You know, when we started something called the 9/12 Project, years ago, right around the Tea Party time, and the Tea Party was doing similar things, we were focused on principles. They were focused on politics, but almost everybody who got involved were looking for somebody who was 20 that knew something about building a website or how to connect with each other, and a lot of people still don’t know how to do it. I mean, the power is unlimited if you know how to do it, you know? So, who is using it, and what are the results?

So, we’re seeing all kinds of different folks using it. About half of our customers come out of politics or advocacy-oriented efforts. They look at Nation Builder, and they’re like, “Yes, okay, I don’t have to deal with all this muck anymore,” and they know what to do with it. It’s like a toolkit, but there also seems like another half of our customers are smaller folks, like there’s a gelato shop in downtown LA that uses it to sort of organize their community. They have folks like suggesting like what flavors they should try next. Duck Dynasty did a whole campaign like overnight, right, when that whole thing happened. They drove a whole amount of like attention and change around.

They used it for the gay issue?

Yeah, so when the media really started to pick up on that, like overnight they got a site set up on Nation Builder, and they grew a list of people to about 250,000 people. They’re now a whole organization called Faith-Driven Consumer that’s working on a whole host of issues on the area, but there are actually press articles about the fact like how on earth did they get a website up like so quickly and sort of capitalize on that moment?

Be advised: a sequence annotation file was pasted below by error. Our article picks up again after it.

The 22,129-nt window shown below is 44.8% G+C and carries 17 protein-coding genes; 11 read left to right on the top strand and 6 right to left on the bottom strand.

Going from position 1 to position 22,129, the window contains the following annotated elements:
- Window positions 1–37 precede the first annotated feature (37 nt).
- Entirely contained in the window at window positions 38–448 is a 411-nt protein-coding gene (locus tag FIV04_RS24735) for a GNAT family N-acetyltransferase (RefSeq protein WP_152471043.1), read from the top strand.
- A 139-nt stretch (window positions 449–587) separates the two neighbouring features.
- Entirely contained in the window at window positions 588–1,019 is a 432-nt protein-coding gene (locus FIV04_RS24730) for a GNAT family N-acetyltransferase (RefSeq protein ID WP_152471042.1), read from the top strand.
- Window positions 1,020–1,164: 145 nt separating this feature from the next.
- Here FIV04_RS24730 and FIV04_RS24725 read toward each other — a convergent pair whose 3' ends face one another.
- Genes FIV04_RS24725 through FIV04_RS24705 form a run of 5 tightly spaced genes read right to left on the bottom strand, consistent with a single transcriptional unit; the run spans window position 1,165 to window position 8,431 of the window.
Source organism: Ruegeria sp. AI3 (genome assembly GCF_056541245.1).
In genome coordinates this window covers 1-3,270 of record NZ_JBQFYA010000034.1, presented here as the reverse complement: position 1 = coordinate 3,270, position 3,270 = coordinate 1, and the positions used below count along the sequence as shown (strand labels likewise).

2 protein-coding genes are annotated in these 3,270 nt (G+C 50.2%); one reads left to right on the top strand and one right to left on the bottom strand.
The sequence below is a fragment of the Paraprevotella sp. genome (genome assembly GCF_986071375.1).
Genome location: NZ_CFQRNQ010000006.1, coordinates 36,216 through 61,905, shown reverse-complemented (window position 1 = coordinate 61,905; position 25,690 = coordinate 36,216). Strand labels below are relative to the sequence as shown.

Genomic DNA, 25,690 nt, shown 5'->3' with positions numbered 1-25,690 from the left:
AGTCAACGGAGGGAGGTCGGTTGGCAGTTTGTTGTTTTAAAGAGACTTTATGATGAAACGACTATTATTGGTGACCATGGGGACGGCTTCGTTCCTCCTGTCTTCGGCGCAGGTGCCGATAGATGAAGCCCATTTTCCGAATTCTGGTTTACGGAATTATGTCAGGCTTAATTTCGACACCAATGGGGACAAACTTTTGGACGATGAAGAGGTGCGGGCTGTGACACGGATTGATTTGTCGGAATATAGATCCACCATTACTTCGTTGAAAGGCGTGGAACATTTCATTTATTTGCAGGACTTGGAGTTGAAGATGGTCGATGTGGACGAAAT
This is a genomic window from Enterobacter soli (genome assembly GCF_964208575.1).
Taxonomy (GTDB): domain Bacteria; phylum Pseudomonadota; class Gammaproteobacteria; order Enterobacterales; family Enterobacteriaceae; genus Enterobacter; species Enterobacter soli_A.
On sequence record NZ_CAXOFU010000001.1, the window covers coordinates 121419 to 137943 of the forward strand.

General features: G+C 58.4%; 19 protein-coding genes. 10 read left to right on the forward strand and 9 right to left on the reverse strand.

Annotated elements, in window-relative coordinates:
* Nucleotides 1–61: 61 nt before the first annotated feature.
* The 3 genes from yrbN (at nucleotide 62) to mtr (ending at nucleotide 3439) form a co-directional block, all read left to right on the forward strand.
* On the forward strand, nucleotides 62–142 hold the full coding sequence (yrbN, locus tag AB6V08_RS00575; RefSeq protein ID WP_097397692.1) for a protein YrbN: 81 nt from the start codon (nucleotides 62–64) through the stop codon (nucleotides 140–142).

Right. So, how does it work?

So, you’ll know things like you have a Facebook page, and you have like a YouTube channel or Twitter or whatever, but if you want to sort of take it to the next level, right, where is like you’re building your own database, your own nation, what we would call it, you need to sort of like really up your game. You need to like have your own website. You need to connect into all of those different places like Facebook and YouTube and Twitter and whatnot, sort of pull all those people together and actually own those relationships, know who the people are and start to actually engage them.

So, when you’ve got a lot of folks that really care about what you’re doing, like the next step, right, is you have to find the folks who care the most and then really engage them and say, “Hey, why don’t you take a leadership position, right? Why don’t you sort of go and organize your own group of people around this and give them the tools and empower them to do that?” Because the most effective way to organize is people sharing their stories with each other, and the way that you scale that is when you create the leadership capacity like within your donors, your supporters, or your customer base.

So, Nation Builder was really designed to help you find those people, really connect with them, and empower them with the tools to make this stuff happen.